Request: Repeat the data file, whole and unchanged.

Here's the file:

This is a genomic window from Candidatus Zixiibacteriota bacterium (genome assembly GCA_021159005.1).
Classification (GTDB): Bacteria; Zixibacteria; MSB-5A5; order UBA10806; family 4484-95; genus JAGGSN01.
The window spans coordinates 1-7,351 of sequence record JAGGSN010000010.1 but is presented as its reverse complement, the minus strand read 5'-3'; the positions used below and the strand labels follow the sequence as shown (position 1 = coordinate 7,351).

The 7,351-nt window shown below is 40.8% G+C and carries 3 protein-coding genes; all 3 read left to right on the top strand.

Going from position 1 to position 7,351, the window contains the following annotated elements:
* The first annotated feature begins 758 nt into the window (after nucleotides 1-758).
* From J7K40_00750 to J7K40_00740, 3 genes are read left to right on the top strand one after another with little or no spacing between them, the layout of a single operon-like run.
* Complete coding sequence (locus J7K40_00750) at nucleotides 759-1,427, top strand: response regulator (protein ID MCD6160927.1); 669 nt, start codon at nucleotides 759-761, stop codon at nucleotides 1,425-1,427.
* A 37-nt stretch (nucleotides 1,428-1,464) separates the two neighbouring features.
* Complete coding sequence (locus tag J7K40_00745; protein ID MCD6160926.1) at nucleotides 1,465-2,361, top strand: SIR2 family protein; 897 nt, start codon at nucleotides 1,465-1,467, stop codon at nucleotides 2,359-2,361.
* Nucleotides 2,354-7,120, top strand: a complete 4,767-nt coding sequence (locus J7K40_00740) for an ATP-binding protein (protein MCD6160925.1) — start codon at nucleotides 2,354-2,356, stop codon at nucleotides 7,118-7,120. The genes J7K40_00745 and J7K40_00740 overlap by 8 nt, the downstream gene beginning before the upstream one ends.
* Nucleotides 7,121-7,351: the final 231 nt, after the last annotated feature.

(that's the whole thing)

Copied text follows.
This is a genomic window from Candidatus Zixiibacteriota bacterium (genome assembly GCA_021159005.1).
Classification (GTDB): Bacteria; Zixibacteria; MSB-5A5; order UBA10806; family 4484-95; genus JAGGSN01.
The window spans coordinates 1-7,351 of sequence record JAGGSN010000010.1 but is presented as its reverse complement, the minus strand read 5'-3'; the positions used below and the strand labels follow the sequence as shown (position 1 = coordinate 7,351).

The 7,351-nt window shown below is 40.8% G+C and carries 3 protein-coding genes; all 3 read left to right on the top strand.

Going from position 1 to position 7,351, the window contains the following annotated elements:
* The first annotated feature begins 758 nt into the window (after nucleotides 1-758).
* From J7K40_00750 to J7K40_00740, 3 genes are read left to right on the top strand one after another with little or no spacing between them, the layout of a single operon-like run.
* Complete coding sequence (locus J7K40_00750) at nucleotides 759-1,427, top strand: response regulator (protein ID MCD6160927.1); 669 nt, start codon at nucleotides 759-761, stop codon at nucleotides 1,425-1,427.
* A 37-nt stretch (nucleotides 1,428-1,464) separates the two neighbouring features.
* Complete coding sequence (locus tag J7K40_00745; protein ID MCD6160926.1) at nucleotides 1,465-2,361, top strand: SIR2 family protein; 897 nt, start codon at nucleotides 1,465-1,467, stop codon at nucleotides 2,359-2,361.
* Nucleotides 2,354-7,120, top strand: a complete 4,767-nt coding sequence (locus J7K40_00740) for an ATP-binding protein (protein MCD6160925.1) — start codon at nucleotides 2,354-2,356, stop codon at nucleotides 7,118-7,120. The genes J7K40_00745 and J7K40_00740 overlap by 8 nt, the downstream gene beginning before the upstream one ends.
* Nucleotides 7,121-7,351: the final 231 nt, after the last annotated feature.